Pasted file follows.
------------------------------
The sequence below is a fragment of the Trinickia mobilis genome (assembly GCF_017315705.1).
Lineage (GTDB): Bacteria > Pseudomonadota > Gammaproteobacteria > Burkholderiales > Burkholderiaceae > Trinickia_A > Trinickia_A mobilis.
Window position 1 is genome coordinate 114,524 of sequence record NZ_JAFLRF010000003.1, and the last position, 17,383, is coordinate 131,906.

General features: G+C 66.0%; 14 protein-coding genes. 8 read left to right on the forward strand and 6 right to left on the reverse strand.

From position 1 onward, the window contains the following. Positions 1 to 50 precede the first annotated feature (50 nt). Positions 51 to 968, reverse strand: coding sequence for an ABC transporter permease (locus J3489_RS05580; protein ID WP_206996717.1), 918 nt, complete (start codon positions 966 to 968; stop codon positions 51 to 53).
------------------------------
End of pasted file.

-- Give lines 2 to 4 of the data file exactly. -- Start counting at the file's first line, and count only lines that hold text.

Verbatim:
Lineage (GTDB): Bacteria > Pseudomonadota > Gammaproteobacteria > Burkholderiales > Burkholderiaceae > Trinickia_A > Trinickia_A mobilis.
Window position 1 is genome coordinate 114,524 of sequence record NZ_JAFLRF010000003.1, and the last position, 17,383, is coordinate 131,906.

General features: G+C 66.0%; 14 protein-coding genes. 8 read left to right on the forward strand and 6 right to left on the reverse strand.